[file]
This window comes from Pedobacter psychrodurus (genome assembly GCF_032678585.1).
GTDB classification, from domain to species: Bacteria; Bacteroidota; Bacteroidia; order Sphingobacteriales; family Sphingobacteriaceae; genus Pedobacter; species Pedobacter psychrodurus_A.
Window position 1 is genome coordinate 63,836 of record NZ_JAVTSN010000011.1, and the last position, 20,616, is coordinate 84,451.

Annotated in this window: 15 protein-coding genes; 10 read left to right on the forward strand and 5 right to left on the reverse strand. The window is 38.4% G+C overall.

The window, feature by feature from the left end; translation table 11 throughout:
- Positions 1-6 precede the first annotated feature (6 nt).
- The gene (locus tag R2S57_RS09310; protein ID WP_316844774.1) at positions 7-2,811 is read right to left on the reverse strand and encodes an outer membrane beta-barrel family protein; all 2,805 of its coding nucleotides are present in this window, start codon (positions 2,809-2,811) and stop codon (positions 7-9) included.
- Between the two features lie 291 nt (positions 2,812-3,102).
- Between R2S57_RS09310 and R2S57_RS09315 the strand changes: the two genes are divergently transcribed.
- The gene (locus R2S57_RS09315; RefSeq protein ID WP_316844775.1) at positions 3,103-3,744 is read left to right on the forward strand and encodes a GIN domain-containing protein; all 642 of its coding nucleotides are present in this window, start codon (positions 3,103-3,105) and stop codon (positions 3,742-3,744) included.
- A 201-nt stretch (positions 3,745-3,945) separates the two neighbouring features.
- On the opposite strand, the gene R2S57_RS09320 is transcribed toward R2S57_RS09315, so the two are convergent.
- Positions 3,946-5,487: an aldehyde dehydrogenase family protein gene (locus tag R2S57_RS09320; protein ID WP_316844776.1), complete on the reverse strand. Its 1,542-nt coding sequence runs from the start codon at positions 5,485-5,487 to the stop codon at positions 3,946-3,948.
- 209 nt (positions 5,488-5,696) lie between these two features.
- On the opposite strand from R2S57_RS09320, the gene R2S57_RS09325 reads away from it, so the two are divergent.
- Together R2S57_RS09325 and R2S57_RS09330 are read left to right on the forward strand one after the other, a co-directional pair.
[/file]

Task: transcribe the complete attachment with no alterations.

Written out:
This window comes from Pedobacter psychrodurus (genome assembly GCF_032678585.1).
GTDB classification, from domain to species: Bacteria; Bacteroidota; Bacteroidia; order Sphingobacteriales; family Sphingobacteriaceae; genus Pedobacter; species Pedobacter psychrodurus_A.
Window position 1 is genome coordinate 63,836 of record NZ_JAVTSN010000011.1, and the last position, 20,616, is coordinate 84,451.

Annotated in this window: 15 protein-coding genes; 10 read left to right on the forward strand and 5 right to left on the reverse strand. The window is 38.4% G+C overall.

The window, feature by feature from the left end; translation table 11 throughout:
- Positions 1-6 precede the first annotated feature (6 nt).
- The gene (locus tag R2S57_RS09310; protein ID WP_316844774.1) at positions 7-2,811 is read right to left on the reverse strand and encodes an outer membrane beta-barrel family protein; all 2,805 of its coding nucleotides are present in this window, start codon (positions 2,809-2,811) and stop codon (positions 7-9) included.
- Between the two features lie 291 nt (positions 2,812-3,102).
- Between R2S57_RS09310 and R2S57_RS09315 the strand changes: the two genes are divergently transcribed.
- The gene (locus R2S57_RS09315; RefSeq protein ID WP_316844775.1) at positions 3,103-3,744 is read left to right on the forward strand and encodes a GIN domain-containing protein; all 642 of its coding nucleotides are present in this window, start codon (positions 3,103-3,105) and stop codon (positions 3,742-3,744) included.
- A 201-nt stretch (positions 3,745-3,945) separates the two neighbouring features.
- On the opposite strand, the gene R2S57_RS09320 is transcribed toward R2S57_RS09315, so the two are convergent.
- Positions 3,946-5,487: an aldehyde dehydrogenase family protein gene (locus tag R2S57_RS09320; protein ID WP_316844776.1), complete on the reverse strand. Its 1,542-nt coding sequence runs from the start codon at positions 5,485-5,487 to the stop codon at positions 3,946-3,948.
- 209 nt (positions 5,488-5,696) lie between these two features.
- On the opposite strand from R2S57_RS09320, the gene R2S57_RS09325 reads away from it, so the two are divergent.
- Together R2S57_RS09325 and R2S57_RS09330 are read left to right on the forward strand one after the other, a co-directional pair.